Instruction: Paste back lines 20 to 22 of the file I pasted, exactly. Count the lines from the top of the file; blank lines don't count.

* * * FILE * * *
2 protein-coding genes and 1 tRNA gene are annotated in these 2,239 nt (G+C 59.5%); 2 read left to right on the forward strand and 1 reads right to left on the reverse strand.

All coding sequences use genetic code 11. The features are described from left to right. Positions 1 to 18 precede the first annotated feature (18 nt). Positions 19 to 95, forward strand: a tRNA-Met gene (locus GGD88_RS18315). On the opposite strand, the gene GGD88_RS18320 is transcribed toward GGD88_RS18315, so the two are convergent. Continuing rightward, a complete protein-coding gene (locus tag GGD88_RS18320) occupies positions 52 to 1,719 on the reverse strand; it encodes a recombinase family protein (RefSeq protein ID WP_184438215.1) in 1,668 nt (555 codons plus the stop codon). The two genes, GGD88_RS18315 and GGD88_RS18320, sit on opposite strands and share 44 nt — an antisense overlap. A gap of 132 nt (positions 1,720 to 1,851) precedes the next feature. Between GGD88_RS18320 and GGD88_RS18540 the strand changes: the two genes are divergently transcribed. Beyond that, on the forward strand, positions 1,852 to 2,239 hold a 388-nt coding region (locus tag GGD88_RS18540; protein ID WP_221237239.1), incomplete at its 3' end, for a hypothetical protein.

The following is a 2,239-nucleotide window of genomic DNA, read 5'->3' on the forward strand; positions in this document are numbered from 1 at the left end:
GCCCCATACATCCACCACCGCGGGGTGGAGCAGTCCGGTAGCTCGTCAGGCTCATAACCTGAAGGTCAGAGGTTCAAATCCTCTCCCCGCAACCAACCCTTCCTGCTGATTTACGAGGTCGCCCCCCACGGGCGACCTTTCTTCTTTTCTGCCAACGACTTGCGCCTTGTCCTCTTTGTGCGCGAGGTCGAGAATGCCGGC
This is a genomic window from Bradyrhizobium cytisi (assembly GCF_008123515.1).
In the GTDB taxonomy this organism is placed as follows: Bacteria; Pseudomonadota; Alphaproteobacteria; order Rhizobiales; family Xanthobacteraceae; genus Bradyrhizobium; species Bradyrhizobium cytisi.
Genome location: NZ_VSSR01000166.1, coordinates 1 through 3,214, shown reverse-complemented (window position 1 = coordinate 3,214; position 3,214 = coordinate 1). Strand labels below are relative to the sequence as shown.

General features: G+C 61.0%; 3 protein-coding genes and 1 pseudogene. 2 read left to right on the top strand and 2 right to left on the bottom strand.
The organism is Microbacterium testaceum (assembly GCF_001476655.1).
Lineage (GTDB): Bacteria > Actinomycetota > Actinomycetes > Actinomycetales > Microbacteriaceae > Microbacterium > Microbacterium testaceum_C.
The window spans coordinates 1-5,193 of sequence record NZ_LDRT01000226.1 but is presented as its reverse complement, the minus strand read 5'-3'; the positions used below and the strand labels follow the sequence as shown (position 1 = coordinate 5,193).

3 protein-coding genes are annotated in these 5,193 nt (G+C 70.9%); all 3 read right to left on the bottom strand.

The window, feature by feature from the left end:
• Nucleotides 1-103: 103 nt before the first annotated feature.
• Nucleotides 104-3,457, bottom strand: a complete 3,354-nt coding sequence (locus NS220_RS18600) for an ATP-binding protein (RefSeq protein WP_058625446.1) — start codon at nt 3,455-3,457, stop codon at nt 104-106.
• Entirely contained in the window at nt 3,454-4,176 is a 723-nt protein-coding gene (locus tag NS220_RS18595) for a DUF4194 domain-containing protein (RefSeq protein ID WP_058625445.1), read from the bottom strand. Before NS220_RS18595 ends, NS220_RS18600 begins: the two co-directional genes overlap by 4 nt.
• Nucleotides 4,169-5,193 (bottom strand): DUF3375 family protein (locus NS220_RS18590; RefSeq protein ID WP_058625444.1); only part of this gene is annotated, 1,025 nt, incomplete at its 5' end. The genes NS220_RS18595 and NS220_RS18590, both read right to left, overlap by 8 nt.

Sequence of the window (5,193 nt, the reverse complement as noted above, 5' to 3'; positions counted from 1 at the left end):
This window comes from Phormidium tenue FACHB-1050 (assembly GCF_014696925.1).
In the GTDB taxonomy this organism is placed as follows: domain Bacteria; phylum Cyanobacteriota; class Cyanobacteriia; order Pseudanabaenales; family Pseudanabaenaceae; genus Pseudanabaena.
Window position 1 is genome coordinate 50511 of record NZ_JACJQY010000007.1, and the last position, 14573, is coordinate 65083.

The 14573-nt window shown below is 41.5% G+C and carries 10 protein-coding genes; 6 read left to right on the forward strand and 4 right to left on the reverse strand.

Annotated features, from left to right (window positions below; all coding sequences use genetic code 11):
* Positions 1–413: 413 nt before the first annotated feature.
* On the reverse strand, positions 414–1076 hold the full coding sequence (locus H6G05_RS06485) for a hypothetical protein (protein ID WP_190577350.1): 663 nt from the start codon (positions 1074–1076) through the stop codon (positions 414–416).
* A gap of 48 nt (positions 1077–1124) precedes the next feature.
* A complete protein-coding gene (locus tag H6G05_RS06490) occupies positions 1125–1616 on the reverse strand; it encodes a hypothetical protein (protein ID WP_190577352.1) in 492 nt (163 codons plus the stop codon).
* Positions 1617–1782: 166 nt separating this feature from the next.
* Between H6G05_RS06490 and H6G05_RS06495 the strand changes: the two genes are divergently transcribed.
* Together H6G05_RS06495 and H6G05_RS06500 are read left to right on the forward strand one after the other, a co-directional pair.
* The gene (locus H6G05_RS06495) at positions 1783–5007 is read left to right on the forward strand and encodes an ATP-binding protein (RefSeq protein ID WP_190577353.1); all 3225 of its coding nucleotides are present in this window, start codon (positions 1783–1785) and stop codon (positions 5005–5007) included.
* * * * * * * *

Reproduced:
In the GTDB taxonomy this organism is placed as follows: domain Bacteria; phylum Cyanobacteriota; class Cyanobacteriia; order Pseudanabaenales; family Pseudanabaenaceae; genus Pseudanabaena.
Window position 1 is genome coordinate 50511 of record NZ_JACJQY010000007.1, and the last position, 14573, is coordinate 65083.

The 14573-nt window shown below is 41.5% G+C and carries 10 protein-coding genes; 6 read left to right on the forward strand and 4 right to left on the reverse strand.